PN Review Print and Online Poetry Magazine
News and Notes
Digital Access to PN Review
Access the latest issues, plus back issues of PN Review with Exact Editions For PN Review subscribers: access the PN Review digital archive via the Exact Editions app Exactly or the Exact Editions website, you will first need to know your PN Review ID number. read more
Poems Articles Interviews Reports Reviews Contributors
Gratis Ad 1
Monthly Carcanet Books
Next Issue New poems by Ange Mlinko Sean O'Brien on Graves, Myth and European War Rebecca Hurst maps the woods Richard Gwyn considers Borders and Crossings Frederic Raphael listens to the Silent Conversations of Anthony Rudolf
Readers are asked to send a note of any misprints or mistakes that they spot in this poem to editor@pnreview.co.uk

This poem is taken from PN Review 243, Volume 45 Number 1, September - October 2018.

After Long Absence John Ash
After long absence I found myself back,
all unwillingly, in the country of my sickness
where a kind nurse told me that the blue band
fastened to my wrist indicated ‘cognitive impairment’,
and I think there may be something to it. Why –

only yesterday I forgot how to spell
that grave word catastrophe when this
is what had happened like an unforeseen eclipse,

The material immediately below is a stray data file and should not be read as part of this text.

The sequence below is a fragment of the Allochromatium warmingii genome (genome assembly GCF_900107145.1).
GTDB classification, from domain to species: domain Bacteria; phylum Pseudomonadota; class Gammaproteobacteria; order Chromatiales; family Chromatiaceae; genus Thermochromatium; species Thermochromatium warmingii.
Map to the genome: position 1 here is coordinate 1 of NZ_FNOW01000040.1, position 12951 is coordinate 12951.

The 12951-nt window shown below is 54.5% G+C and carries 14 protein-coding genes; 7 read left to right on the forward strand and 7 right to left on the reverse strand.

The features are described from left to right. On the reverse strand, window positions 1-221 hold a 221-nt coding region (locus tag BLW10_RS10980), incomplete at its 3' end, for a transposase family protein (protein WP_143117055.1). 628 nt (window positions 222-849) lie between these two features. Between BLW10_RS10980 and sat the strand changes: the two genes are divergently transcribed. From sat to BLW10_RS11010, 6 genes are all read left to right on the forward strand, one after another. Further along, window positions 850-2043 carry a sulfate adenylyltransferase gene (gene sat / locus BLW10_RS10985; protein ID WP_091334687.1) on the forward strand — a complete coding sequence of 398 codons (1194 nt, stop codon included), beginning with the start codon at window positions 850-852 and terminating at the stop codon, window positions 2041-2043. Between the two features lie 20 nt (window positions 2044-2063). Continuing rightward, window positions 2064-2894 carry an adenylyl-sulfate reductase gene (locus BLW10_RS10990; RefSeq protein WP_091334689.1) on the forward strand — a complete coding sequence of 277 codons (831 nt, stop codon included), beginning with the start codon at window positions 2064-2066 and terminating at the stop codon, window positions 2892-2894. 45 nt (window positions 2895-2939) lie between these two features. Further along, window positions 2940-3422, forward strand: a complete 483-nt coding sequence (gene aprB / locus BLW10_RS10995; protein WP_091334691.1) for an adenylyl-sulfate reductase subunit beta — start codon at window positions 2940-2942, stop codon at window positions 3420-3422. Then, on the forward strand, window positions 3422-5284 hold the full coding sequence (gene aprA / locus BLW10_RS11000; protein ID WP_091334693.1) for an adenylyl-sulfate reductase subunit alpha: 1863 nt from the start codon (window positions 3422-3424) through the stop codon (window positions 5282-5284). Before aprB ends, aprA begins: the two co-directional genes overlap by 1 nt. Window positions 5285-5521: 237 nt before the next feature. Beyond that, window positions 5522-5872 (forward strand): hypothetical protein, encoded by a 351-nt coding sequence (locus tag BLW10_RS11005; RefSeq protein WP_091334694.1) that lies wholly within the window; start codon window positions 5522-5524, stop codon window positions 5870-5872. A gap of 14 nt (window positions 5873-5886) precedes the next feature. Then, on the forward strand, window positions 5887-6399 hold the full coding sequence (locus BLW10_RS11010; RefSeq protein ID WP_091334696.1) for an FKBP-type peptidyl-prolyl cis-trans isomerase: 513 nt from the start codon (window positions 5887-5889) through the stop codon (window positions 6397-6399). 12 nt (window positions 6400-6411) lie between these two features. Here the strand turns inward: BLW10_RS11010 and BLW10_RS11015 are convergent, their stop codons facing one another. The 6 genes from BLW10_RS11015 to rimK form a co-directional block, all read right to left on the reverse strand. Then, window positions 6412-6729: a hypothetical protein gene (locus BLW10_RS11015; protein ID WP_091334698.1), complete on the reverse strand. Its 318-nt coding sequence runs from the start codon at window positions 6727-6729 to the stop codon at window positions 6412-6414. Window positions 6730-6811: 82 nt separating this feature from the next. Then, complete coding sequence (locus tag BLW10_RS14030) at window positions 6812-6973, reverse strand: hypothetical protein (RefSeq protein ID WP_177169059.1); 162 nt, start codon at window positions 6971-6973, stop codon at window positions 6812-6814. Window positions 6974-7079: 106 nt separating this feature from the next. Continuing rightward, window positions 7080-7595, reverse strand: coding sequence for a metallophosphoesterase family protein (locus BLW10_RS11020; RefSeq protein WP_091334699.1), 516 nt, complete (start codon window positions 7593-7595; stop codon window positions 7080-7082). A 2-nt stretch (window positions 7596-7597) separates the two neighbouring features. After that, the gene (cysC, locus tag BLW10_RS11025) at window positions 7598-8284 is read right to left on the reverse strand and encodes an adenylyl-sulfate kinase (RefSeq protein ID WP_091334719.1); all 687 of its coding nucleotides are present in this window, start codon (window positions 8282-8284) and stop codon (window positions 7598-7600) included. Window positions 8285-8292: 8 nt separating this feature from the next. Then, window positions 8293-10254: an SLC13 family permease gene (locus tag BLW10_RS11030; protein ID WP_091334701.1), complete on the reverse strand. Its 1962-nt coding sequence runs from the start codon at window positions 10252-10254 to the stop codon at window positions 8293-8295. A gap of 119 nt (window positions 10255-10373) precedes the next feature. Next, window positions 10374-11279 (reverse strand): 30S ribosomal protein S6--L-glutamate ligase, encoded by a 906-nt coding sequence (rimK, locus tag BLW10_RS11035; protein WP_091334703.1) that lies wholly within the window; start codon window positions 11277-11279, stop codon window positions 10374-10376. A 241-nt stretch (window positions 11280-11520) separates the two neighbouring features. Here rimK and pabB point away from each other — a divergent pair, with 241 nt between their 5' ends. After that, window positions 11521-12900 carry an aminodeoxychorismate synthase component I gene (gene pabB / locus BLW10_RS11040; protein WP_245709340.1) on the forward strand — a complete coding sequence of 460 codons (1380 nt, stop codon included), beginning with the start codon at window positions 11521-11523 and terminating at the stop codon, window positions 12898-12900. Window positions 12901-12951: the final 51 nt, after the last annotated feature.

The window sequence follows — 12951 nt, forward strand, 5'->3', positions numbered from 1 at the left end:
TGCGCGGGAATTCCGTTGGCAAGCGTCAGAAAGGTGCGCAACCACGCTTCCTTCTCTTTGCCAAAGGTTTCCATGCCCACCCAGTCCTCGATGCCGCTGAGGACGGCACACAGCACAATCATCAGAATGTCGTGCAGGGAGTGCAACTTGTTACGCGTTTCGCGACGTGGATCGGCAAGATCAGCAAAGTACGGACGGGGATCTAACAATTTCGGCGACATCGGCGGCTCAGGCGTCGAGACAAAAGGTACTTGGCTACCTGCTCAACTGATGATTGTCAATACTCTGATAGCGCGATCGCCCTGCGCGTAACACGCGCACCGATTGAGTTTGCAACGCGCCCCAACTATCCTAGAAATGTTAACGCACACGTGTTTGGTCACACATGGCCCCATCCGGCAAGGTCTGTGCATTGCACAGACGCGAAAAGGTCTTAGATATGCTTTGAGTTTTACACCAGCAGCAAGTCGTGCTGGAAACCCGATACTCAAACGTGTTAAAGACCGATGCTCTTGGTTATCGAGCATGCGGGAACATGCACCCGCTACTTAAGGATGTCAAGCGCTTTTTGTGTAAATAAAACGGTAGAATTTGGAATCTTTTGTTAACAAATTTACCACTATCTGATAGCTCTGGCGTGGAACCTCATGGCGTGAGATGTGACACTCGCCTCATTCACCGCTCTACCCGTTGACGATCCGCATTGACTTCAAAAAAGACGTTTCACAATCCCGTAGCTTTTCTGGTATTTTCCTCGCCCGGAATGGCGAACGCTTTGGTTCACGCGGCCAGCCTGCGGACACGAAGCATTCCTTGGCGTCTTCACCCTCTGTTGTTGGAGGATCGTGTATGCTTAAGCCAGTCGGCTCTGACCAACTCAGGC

or shadow of an obliterating wing. In the hospital
as I waited to leave (and waited and waited)

to divert myself I read for the second time
Dame Freya’s Lycian Shore and recalled
an ogival tomb standing in shallow water
amid tall reeds where a blue boat lay moored
beside the small forgotten town of Tristomon,

abandoned after plague. After infinite delays
I was wheeled out along an endless subterranean
corridor lined with ineffectual images of woodlands
and cathedrals – myself a minor Orpheus
or Theseus escaping underworld or labyrinth.

On emerging I saw what I had so quickly forgotten:
trees like clouds swaying as if drunk, and a sky
blue as the summer Marmara I had crossed so often
on ageing ferries heading for the islands of exile,
Yalova, and the promise of Asia.

Soon I would be home, or what passed for it
(for it was not mine) assuaged by music
after so many days of torpid silence in a high room
with a view of factories, power plants, stagnant waterways,
beautiful at night. In the taxi, gasping for breath,

overcome, I concluded that this was no time
to think of dying, and later as I lay, sleepless, a bird
began, on cue, to sing its tribute to the returning light.
Then silence returned like a recollection of menace,
and birch trees rustled against a sky white

as paper, this paper.

This poem is taken from PN Review 243, Volume 45 Number 1, September - October 2018.



Readers are asked to send a note of any misprints or mistakes that they spot in this poem to editor@pnreview.co.uk
Further Reading: - John Ash Picture of - John Ash More Poems by... (23) Report by... (1) Articles by... (6) Interview by... (1) Reviews by... (6) Reviews of... (4)
Searching, please wait... animated waiting image